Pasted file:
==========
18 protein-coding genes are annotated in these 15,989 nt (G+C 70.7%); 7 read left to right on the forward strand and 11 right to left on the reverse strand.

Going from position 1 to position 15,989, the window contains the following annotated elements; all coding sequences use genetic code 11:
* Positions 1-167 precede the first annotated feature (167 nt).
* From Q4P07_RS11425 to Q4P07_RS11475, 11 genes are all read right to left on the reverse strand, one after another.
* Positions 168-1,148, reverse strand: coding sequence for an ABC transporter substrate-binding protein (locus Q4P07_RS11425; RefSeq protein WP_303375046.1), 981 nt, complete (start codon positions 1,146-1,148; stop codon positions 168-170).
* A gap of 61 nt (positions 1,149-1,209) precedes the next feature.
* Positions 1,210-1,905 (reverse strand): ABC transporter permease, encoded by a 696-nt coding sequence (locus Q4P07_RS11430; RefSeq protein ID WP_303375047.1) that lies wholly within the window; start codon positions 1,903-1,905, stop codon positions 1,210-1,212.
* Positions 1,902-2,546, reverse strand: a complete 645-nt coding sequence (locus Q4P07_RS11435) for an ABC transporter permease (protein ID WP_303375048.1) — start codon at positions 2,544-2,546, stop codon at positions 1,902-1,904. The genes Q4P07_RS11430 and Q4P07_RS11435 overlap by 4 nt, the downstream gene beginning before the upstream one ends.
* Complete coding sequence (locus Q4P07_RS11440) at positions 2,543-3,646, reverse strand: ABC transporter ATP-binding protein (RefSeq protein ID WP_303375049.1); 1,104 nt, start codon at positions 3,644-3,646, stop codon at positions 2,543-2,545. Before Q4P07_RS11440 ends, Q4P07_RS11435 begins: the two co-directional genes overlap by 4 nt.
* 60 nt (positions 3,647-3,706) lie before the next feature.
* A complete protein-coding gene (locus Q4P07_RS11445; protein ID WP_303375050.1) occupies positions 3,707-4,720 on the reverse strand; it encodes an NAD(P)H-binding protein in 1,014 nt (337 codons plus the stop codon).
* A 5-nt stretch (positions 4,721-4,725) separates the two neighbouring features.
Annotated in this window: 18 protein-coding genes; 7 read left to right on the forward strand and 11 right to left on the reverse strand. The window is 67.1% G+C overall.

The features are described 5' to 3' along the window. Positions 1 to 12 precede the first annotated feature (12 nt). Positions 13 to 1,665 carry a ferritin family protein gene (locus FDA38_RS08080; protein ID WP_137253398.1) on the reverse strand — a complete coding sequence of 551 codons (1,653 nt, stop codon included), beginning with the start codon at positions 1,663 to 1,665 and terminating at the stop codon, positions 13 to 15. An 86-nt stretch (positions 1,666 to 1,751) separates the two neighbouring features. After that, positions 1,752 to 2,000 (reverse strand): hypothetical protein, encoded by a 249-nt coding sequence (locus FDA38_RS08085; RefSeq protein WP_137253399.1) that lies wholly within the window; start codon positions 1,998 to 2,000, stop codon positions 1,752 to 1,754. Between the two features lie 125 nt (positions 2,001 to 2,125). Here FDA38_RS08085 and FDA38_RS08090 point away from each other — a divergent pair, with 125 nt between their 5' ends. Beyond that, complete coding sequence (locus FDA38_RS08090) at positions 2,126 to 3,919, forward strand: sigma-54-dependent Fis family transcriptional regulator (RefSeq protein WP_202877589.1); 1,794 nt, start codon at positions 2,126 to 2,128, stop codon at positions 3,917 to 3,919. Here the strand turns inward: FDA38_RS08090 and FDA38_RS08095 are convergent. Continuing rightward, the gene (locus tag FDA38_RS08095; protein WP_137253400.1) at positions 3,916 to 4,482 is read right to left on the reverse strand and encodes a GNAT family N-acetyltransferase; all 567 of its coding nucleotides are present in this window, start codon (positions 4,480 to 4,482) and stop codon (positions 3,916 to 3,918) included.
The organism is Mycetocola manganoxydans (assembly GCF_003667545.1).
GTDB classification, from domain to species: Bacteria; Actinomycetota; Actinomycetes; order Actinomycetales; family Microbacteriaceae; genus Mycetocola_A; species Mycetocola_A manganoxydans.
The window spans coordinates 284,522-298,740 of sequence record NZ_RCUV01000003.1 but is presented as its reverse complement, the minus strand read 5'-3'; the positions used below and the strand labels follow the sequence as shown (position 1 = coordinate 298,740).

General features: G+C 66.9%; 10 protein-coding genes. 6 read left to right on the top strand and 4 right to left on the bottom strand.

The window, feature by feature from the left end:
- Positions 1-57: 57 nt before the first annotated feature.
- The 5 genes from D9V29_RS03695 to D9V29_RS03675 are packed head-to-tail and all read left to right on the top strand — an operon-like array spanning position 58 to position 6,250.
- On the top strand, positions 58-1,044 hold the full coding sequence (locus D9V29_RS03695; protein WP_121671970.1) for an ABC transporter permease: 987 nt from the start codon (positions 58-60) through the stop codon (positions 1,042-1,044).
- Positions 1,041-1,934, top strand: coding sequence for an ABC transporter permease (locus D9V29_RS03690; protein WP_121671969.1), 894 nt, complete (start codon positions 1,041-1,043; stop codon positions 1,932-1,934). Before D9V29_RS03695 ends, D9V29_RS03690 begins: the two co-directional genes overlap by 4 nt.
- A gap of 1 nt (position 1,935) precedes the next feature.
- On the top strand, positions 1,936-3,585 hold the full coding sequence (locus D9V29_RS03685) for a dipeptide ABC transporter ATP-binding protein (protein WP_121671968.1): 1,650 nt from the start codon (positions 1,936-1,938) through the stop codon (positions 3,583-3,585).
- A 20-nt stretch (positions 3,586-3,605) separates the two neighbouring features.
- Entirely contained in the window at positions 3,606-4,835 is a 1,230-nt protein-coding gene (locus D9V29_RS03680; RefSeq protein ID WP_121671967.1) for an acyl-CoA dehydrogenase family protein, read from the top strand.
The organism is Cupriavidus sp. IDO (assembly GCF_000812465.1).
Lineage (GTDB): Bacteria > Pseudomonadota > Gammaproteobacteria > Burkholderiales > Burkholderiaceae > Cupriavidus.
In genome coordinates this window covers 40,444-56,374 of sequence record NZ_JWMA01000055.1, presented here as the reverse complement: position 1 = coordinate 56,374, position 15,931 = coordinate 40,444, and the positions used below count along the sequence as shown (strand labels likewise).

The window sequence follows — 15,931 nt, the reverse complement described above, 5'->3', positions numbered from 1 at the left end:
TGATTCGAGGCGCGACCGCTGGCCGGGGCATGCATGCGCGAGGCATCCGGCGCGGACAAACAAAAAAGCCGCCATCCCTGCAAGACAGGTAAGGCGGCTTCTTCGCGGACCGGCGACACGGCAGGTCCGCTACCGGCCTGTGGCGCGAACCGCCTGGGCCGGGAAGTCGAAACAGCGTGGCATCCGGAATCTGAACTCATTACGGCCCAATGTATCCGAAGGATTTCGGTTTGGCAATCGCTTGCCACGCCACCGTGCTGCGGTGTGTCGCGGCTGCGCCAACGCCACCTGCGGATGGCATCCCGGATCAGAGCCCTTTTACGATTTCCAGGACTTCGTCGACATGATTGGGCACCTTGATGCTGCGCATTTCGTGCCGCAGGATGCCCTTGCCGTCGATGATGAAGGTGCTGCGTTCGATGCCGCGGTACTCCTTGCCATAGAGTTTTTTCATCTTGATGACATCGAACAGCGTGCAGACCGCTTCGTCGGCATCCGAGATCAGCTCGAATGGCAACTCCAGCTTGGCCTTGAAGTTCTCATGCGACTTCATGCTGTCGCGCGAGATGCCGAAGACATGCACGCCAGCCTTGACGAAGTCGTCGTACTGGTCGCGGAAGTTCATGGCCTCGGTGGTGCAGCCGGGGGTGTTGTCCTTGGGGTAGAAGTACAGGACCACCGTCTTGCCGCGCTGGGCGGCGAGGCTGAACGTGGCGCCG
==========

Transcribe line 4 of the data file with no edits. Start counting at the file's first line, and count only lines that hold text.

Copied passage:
* From Q4P07_RS11425 to Q4P07_RS11475, 11 genes are all read right to left on the reverse strand, one after another.